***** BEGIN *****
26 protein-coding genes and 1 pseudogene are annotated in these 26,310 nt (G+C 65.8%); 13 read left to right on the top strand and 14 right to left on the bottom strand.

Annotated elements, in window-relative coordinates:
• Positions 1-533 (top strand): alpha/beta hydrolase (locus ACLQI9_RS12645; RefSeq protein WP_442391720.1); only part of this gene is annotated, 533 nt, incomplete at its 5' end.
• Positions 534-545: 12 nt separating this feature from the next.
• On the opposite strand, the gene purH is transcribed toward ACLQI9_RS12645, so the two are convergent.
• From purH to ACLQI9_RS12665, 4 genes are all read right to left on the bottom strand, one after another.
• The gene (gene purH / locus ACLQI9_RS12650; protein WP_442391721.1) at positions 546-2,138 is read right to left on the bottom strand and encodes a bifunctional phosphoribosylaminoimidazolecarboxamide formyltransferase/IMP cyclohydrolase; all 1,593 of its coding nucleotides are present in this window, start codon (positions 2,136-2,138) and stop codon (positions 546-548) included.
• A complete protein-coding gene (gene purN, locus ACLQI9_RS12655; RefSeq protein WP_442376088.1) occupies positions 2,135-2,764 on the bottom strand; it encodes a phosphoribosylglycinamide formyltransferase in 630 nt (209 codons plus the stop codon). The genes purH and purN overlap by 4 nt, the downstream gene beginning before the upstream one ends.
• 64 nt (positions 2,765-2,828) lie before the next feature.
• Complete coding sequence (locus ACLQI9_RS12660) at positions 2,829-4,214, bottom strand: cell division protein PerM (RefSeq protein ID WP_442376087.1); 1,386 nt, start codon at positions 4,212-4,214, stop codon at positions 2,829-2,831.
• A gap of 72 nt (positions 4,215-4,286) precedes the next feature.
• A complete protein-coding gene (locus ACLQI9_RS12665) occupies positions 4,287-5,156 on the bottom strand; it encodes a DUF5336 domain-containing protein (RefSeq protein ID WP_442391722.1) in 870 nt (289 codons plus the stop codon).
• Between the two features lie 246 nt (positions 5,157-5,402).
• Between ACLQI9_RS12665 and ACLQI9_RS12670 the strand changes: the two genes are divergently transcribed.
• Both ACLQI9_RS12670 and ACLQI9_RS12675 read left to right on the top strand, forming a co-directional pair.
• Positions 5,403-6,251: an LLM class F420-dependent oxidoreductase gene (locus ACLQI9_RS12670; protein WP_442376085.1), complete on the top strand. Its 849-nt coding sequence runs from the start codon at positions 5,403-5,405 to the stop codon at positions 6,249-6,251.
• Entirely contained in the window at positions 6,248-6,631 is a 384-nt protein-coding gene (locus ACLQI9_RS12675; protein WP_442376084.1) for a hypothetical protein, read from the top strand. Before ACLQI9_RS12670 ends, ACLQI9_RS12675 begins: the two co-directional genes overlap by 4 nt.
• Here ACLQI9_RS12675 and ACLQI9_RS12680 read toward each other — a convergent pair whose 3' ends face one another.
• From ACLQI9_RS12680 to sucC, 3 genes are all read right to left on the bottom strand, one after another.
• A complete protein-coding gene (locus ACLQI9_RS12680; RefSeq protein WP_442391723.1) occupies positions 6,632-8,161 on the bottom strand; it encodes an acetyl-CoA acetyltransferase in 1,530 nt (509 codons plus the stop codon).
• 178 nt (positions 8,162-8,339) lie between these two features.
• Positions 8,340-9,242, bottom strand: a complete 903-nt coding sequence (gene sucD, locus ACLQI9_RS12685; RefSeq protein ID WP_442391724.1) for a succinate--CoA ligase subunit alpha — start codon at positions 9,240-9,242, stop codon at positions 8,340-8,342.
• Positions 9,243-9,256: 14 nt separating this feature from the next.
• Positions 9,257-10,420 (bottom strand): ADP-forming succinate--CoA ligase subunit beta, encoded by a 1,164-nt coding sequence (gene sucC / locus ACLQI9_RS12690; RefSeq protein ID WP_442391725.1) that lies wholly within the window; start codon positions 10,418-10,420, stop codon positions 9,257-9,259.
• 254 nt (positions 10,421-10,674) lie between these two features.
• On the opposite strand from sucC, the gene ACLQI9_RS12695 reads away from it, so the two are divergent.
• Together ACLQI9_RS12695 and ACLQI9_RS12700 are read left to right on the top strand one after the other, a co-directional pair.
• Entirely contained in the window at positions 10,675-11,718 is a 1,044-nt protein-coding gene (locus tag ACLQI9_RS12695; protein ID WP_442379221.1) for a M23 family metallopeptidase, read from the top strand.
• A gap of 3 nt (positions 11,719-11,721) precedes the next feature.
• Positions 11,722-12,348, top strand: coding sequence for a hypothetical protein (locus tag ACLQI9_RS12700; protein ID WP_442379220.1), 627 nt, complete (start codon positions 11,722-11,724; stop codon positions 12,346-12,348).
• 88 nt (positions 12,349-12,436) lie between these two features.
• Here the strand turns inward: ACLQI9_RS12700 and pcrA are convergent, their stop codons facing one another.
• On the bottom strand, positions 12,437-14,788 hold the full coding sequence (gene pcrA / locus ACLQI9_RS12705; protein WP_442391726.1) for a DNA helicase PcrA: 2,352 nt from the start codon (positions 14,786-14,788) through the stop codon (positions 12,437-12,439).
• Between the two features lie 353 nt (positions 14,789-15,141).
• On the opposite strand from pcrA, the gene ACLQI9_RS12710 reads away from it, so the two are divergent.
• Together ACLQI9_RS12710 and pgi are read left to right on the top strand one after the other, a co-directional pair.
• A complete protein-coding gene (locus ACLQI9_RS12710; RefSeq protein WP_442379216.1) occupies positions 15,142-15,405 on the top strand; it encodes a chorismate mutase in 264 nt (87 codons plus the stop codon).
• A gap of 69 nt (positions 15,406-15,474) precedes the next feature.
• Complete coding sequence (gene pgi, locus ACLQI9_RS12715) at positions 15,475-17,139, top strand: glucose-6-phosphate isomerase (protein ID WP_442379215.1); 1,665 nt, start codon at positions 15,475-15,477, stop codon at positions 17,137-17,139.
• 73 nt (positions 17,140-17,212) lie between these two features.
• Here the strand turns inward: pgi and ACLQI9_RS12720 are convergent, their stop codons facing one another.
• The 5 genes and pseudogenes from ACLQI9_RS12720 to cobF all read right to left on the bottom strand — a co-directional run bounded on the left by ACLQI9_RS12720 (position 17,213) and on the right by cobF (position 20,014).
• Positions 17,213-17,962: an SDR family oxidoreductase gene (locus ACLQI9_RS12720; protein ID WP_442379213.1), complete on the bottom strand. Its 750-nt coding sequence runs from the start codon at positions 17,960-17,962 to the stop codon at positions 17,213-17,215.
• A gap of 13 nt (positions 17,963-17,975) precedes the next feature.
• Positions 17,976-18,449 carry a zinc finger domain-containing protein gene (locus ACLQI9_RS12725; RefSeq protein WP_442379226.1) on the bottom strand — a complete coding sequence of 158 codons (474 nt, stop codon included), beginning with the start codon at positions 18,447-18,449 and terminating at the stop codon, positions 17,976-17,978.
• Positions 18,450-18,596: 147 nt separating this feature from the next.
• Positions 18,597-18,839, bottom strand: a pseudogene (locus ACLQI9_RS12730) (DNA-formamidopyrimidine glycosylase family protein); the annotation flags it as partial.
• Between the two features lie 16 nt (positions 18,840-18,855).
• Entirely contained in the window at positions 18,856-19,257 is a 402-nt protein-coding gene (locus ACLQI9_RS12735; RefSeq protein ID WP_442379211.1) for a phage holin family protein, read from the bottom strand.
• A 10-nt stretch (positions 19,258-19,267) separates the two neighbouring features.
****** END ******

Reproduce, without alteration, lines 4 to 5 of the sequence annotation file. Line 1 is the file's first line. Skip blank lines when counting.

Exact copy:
• Positions 534-545: 12 nt separating this feature from the next.
• On the opposite strand, the gene purH is transcribed toward ACLQI9_RS12645, so the two are convergent.